White Paper
Six Steps to Support Innovation Through a Culture of Change
March 7, 2018
Most financial institutions recognize that continuous innovation and the adoption of new technology are necessary to keep up with evolving consumer demands and the relentless heartbeat of competition. Where many organizations fall down, however, is in the execution and management of change, especially in today’s fast paced on-demand environment.
Without the proper alignment of culture, process and technology, banks and credit unions will inevitably struggle to support the rollout and iteration of new technology, meet customers’ evolving needs and embrace a change management mindset.
Culture is the most significant barrier to achieving internal buy-in for any business process or technology transformation, whether the project is organization-wide or limited to a single department or function. Leaders must be aware that culture may change on its own terms, and not always in ways intended or expected. Previously hidden aspects of a corporate culture may raise its ugly head during times of turmoil, crisis or transformative change. For this reason, before beginning any major change initiative, senior leaders should assess their organization’s corporate culture, to understand where any potential pitfalls may lie.
To address these common challenges and instill an effective change management culture within their organization, financial institutions must take a rigorous, multi-step approach. Every situation is unique, but the following six-step roadmap should help your institution get started on the path to creating a culture of change.

Step #1: Have a clear and compelling vision

Any change mandate must begin with a coherent and exigent picture of the project’s future end-state. However, this vision shouldn’t come solely from the top of the organization. In fact, transformative changes will be longer-lasting and more effective if institutions incorporate the ideas and feedback from line staff and management—i.e. the folks who are dealing with the processes, technologies or customer challenges every day.

Step #2: Employee active, engaging two-way communication

Once the executive team has formalized a vision and chosen its path, it must create a plan to communicate the vision and associated impacts clearly, consistently and continuously across the enterprise. The communication plan must include an open feedback loop, to allow employees at all levels and functions within the organization to be heard.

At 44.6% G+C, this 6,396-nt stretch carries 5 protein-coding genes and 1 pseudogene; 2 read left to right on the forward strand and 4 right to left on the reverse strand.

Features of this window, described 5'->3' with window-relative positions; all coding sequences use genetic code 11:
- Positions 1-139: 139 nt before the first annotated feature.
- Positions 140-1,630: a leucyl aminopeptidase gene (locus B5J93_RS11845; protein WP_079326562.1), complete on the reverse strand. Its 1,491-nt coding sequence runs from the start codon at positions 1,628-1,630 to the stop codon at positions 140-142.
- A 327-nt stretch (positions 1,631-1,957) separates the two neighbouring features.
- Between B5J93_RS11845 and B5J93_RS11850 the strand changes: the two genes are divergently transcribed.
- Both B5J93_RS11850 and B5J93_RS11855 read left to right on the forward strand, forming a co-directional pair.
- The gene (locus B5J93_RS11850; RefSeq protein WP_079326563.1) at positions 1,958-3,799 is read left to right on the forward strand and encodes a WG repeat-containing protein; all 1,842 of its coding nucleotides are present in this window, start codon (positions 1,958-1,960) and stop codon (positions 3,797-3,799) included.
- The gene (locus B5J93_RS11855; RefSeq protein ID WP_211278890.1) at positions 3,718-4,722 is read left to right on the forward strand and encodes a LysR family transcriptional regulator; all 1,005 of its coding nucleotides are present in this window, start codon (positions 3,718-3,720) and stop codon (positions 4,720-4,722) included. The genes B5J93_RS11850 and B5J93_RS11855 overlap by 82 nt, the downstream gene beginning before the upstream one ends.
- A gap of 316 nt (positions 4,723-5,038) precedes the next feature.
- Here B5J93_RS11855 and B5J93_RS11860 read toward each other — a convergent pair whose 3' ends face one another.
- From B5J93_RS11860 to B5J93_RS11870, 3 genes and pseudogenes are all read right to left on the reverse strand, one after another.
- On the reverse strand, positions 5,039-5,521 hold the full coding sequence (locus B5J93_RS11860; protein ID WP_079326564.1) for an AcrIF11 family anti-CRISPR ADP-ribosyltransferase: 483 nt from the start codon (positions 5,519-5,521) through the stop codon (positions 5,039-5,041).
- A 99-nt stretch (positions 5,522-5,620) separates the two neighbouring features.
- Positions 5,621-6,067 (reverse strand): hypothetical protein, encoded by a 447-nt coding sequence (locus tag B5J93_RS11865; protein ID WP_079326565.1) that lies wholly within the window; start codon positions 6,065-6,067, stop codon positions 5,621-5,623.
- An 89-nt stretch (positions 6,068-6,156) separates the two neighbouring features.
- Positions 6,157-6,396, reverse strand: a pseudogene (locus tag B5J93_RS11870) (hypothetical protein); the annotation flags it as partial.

Step #3: Select the right solution

Even with a clear, compelling vision and a solid communication protocol that allows all key stakeholders to be heard, if the wrong solution is selected the project will ultimately fail. When the change is related to implementation of a new, digital solution or internal piece of technology, it is essential that the solution effectively addresses the core problem assessed during the vision phase.

Step #4: Create a process for ongoing improvement

Process is where the rubber hits the road in change management. Financial institutions should adopt an organization change methodology enterprise-wide and employ it religious. Organizations that apply the Agile method focus on implementing continuous improvements over time. Many set targets of producing incremental product changes on a weekly cadence, toward meeting a goal of launching major projects monthly, if not more frequently.

Step #5: Establish centers of excellence

For a major change initiative to have a change at sticking over the long-term, organizations should form teams of internal champions from different levels of the organization. One of the most effective and popular structures is known as a “center of excellence,” a corporate group or team that leads other employees and the organization as a whole in some particular area of focus such as a technology, skill or discipline.

Step #6: Support change with best-in-class systems and technology

To achieve meaningful, impactful change, organizations need to have access to data that supports the mission. This means having full visibility into the needs of the customer, as well as transparency across all departments, divisions and functions. This can only be achieved through a single-platform technology that provides a clear view into all critical data and presents it in easy-to-digest formats.

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  • Change Management